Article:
Trying to cut carbs AND calories, starting a crazy new gym routine, drinking a gallon of water every day AND trying to go vegan / carnivore / whatever, all at the same time was way too much to attempt all at once and they failed…so…let’s try and do it all again starting on Feb 1st! Because THIS time, THIS month will magically and miraculously be different, right? Sigh. Some of y’all will never learn, will you? I swear some people are just so monumentally invested in the idea of “dieting” and being perpetually ON a diet, that they’re doomed to subconsciously self-sabotage any small successes they achieve, by staying in the diet / binge cycle:
I see it every day in the various weight-loss communities online and I just wish I could grab each and every one of these people, shake them and tell them to just chill the feck out. Pick one thing that you want to change. Just one to begin with – because most people are simply unable to work on changing multiple habits at the same time – and then sit down and make a realistic plan that will allow you to make small, cumulative improvements over time and then do it. I know people want all the results right now and hate the idea of having to make slow, steady progress towards a goal, but that’s the only way you’ll ever be able to make permanent, sustainable changes that will actually last. If fast-fixes and short-cuts to sustained weight-loss actually worked, we’d all be thin and never have to worry about our weight ever again.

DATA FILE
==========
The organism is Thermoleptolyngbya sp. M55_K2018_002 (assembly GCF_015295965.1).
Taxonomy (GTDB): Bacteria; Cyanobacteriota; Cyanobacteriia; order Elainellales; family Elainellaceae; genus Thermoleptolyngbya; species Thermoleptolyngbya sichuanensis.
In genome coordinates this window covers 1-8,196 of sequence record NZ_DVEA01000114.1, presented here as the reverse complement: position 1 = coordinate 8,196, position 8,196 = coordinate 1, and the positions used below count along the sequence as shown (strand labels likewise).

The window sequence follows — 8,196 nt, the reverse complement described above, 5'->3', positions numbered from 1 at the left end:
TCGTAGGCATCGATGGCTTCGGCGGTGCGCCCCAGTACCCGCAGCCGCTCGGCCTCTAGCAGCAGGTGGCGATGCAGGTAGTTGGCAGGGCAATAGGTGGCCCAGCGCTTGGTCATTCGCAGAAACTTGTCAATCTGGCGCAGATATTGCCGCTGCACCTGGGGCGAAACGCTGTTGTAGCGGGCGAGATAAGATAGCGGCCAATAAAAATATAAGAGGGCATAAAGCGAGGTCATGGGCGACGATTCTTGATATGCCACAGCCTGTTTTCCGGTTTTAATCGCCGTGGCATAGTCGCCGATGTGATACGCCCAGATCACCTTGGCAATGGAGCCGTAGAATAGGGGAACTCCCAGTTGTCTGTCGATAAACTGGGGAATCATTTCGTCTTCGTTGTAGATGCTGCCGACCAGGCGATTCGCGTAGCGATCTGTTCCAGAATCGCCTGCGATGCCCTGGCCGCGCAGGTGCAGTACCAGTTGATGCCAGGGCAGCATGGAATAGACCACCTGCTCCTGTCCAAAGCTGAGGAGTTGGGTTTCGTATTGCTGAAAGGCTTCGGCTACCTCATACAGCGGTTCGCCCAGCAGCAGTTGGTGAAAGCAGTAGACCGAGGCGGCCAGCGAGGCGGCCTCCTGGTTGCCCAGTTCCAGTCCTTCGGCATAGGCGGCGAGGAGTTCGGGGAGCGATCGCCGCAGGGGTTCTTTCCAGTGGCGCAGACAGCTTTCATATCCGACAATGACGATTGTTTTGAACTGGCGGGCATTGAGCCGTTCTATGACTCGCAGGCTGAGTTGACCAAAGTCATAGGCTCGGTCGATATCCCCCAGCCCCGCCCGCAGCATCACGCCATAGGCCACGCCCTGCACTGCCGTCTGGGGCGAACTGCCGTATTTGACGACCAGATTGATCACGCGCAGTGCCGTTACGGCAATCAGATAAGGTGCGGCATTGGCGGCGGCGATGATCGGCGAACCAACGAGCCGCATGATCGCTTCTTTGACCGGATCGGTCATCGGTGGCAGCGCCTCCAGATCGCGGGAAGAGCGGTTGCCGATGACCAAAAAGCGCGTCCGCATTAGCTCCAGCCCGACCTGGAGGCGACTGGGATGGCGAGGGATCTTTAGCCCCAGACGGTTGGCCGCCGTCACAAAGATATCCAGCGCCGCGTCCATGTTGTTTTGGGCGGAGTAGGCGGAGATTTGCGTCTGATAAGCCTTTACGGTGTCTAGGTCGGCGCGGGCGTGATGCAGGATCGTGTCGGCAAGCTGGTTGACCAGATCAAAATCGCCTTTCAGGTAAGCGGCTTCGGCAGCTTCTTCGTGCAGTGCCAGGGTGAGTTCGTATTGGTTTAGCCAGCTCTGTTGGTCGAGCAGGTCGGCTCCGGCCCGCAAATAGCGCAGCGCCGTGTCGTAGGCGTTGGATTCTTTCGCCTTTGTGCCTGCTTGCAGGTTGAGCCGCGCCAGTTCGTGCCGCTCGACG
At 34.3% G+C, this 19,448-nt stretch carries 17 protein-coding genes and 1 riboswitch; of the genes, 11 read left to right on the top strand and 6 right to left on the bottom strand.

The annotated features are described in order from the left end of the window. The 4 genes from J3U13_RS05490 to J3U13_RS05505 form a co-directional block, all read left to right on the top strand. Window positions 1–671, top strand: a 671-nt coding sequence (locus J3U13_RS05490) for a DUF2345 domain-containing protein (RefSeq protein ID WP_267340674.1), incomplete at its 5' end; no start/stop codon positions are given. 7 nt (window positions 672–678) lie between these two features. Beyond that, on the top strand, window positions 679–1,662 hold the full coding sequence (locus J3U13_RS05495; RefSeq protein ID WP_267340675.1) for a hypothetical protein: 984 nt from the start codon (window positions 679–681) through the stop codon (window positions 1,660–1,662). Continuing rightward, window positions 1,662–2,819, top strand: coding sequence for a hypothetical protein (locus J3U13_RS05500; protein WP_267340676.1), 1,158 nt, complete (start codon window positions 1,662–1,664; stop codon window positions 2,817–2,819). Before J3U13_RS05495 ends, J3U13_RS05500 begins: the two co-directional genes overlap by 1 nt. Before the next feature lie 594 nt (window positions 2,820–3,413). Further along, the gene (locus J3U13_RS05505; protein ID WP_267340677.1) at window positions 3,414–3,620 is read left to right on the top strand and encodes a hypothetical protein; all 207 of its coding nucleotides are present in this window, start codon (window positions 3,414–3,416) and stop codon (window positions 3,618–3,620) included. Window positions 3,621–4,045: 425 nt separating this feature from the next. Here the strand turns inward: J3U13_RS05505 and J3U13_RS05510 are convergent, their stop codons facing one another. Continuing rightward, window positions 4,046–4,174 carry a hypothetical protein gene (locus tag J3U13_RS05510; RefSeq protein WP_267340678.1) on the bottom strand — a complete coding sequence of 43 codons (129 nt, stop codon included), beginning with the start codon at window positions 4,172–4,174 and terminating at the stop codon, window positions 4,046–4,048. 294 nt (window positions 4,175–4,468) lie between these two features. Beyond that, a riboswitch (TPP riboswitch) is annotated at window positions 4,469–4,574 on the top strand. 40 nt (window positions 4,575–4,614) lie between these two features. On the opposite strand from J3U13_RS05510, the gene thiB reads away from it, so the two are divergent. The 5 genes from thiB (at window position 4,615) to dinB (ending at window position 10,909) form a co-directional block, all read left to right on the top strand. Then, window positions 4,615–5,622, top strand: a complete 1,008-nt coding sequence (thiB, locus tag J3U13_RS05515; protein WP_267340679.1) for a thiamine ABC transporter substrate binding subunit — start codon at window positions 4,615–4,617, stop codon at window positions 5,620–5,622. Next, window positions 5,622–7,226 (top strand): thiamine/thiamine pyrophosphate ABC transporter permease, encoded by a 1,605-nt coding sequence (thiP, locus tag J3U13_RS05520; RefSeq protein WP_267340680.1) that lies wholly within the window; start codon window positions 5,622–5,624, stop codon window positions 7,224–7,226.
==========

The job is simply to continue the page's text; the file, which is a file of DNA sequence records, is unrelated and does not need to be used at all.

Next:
One of the biggest hurdles that so many people face when trying to lose weight, get fit and be healthy, seems to be impatience. Never mind the fact that so many of us have been overweight, inactive and unhealthy for so long, for some reason we think that a lifetime of poor choices, ingrained habits and health problems can – and should – be fixed right now. I mean, we’ve made the decision to change, to improve, so that should be enough to make this shit happen, right? Wrong. Undoing a lifetime of shitty decisions doesn’t happen overnight. Even if you were a superhuman goal-getter who was able to implement all the right choices going forward, the effects are still going to take a long time to emerge. And most of us ain’t superhuman, y’all (not even me, lol!).
This post is getting kinda long and I was going to talk a little bit about how heuristics play a huge part in keeping us from being able to make long-term, sustained changes, but I think I’ll save that for another time, because I know it’ll take a bit of explaining for me to get my point across. But the main thing I wanted to convey today was that change is hard. It takes a lot of effort to focus our attention on improving just one aspect of our habits and behaviours, so trying to do all the things, all at once will inevitably doom you to failure, with all the added despondency and demotivation that brings along with it. So be honest with yourself when you’re trying to create change in your life. Be realistic with your goals and always remember that small, cumulative changes over time, WILL add up to greater improvements in the long run. There are no short-cuts, so stop looking for one.
Stay realistic folks.